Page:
Most co-op and condo dwellers are well aware of the responsibilities held and services provided by their building’s top-tier contractors–otherwise known as the managing agent, the accountant and the attorney. Working as a team, this group of people facilitates the more abstract aspects of running a multi-family residence; addressing board and tenant issues, balancing the books, and keeping the whole endeavor within the letter of the law. A co-op or condo is more than just a home, however. It is also a business that employs vendors and contractors, and residents can only benefit from familiarizing themselves with the independent contractors who provide their buildings with common in-house services like laundry rooms, gyms, and basement storage facilities.
Duds ‘n’ Suds: Who’s Handling Your Skivvies?
Certainly the most widespread of building amenities, laundry facilities have long proved to be a good investment for many co-ops and condos. Generally hassle-free moneymakers, on-site laundry facilities are both a convenient amenity for tenants and a stable source of revenue for the building itself. What’s more, most companies that install washers and dryers also repair and maintain them, and some even manage them as well.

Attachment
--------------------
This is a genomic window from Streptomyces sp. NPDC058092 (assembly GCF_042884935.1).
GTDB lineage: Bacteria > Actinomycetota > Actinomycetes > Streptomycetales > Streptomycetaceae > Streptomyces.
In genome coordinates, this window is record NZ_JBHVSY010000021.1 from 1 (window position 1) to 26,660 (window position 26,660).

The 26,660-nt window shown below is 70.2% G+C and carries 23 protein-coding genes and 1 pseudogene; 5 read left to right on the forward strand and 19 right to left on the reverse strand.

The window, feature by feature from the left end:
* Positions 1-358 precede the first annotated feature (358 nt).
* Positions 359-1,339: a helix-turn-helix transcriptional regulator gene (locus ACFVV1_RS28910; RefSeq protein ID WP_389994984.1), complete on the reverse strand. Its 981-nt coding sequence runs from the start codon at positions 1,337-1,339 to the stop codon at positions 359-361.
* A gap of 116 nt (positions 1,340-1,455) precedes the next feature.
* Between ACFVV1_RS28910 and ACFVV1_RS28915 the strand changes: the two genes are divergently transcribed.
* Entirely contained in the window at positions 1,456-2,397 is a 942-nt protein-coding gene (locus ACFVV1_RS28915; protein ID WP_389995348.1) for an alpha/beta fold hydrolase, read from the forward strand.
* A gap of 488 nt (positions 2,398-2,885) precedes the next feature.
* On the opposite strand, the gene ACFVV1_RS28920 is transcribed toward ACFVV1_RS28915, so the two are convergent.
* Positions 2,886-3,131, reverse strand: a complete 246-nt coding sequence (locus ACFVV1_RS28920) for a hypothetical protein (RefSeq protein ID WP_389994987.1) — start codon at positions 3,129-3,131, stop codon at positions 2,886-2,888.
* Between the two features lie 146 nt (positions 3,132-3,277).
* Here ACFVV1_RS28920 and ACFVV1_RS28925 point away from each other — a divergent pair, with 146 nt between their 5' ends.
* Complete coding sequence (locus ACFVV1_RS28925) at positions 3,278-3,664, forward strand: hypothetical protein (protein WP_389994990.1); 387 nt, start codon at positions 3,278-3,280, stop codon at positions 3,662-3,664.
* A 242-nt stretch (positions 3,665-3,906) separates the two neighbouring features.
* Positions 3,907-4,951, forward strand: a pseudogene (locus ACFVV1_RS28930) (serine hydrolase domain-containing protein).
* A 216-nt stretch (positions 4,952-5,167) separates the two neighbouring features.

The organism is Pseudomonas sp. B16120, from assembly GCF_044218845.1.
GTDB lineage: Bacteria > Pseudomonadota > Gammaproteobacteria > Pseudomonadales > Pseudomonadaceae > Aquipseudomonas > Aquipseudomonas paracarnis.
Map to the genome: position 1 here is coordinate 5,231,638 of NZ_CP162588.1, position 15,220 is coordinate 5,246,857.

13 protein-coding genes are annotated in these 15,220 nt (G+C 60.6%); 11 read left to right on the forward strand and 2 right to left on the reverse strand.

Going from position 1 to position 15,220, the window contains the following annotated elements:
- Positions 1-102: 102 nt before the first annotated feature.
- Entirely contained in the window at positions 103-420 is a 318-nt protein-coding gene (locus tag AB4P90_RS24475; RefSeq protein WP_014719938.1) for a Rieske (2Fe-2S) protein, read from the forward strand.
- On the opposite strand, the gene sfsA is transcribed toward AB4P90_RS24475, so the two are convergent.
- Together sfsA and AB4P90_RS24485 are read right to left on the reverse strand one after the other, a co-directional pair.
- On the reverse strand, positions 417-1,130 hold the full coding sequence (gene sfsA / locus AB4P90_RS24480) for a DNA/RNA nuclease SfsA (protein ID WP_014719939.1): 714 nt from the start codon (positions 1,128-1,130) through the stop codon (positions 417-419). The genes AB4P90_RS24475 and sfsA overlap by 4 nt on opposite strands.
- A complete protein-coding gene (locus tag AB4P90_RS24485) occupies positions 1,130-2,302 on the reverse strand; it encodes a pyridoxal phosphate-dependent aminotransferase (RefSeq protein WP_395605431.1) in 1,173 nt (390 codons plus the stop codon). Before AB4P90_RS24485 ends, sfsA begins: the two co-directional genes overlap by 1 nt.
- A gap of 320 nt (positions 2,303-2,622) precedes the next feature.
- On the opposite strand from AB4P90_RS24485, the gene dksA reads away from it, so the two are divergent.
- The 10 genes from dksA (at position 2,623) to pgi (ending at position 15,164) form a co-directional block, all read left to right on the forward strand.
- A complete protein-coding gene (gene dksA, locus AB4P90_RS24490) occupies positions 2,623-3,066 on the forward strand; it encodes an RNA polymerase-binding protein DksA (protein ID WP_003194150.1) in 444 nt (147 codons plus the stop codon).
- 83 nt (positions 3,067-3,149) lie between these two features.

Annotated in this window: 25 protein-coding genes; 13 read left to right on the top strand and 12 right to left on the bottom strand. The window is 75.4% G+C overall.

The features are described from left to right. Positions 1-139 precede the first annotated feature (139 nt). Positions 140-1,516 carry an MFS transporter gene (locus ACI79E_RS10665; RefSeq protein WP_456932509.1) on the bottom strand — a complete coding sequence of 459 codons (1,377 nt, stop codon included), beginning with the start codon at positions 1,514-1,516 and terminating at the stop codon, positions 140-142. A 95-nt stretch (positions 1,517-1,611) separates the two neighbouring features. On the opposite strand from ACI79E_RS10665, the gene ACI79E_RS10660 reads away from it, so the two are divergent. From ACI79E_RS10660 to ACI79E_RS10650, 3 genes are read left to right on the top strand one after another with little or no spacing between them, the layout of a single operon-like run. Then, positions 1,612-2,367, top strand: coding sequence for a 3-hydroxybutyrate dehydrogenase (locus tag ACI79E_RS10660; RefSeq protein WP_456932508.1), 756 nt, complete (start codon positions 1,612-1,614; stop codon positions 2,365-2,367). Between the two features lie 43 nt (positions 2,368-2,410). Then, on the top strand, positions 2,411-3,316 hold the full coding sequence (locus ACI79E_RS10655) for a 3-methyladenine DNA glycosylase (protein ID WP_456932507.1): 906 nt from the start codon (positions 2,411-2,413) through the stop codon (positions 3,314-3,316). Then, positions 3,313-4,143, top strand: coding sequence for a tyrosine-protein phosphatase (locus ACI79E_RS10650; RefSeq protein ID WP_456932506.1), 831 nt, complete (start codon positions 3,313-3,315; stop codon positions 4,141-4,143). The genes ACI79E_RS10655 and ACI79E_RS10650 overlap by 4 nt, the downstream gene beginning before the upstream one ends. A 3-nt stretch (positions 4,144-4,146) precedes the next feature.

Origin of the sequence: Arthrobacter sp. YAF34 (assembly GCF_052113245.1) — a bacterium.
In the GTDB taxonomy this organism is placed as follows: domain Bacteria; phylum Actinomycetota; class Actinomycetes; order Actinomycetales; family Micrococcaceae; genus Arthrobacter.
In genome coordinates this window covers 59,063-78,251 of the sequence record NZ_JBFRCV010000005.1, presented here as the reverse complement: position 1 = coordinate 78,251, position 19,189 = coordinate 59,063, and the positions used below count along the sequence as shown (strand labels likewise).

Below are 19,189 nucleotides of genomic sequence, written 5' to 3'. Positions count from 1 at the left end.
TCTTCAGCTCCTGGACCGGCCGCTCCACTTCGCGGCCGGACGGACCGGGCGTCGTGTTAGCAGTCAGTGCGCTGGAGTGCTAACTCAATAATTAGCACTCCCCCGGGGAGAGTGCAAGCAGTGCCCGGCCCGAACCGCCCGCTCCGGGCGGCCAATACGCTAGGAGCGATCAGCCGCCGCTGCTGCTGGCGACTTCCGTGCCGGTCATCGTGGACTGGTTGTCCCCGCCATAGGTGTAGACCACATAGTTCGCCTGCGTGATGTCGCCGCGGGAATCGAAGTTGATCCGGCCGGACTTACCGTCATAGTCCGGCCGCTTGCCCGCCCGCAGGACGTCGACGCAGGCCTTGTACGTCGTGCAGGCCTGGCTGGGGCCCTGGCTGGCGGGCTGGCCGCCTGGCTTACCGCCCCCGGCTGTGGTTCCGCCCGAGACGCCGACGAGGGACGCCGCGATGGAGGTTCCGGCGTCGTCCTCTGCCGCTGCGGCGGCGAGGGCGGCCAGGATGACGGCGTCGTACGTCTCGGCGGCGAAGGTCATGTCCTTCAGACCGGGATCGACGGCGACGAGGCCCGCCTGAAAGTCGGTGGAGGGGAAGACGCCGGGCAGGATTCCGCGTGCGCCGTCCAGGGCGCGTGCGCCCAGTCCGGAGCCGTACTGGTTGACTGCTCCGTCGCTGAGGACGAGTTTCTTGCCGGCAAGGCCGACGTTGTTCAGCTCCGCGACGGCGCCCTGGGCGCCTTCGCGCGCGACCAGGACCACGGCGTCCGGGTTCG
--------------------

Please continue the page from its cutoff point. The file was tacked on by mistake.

Typically, when first engaging a contractor to install washer-dryers in a building, most boards initiate a bidding process. This process, while seemingly simple the first go-round, can become increasingly difficult later on, particularly if the chosen provider insists on having the right of first refusal written into their contract. The right of first refusal clause stipulates that when a laundry service provider’s current contract with a building expires, the provider has the right to meet any genuine bid from a competitor. Should the company match the bid, the building is bound to allow that company to continue operating, regardless of whether or not the building wishes to switch vendors.
Although the right of first refusal clause has become increasingly less standard operating procedure among laundry service providers and careful negotiation may eliminate it, some companies prefer to keep the clause in their contract. Board members would be well advised to involve their attorney in review of the final contract. If a board is going to tie their building to a vendor for a long period of time, it’s in everyone’s best interest to pay close attention to a provider’s service reputation and history.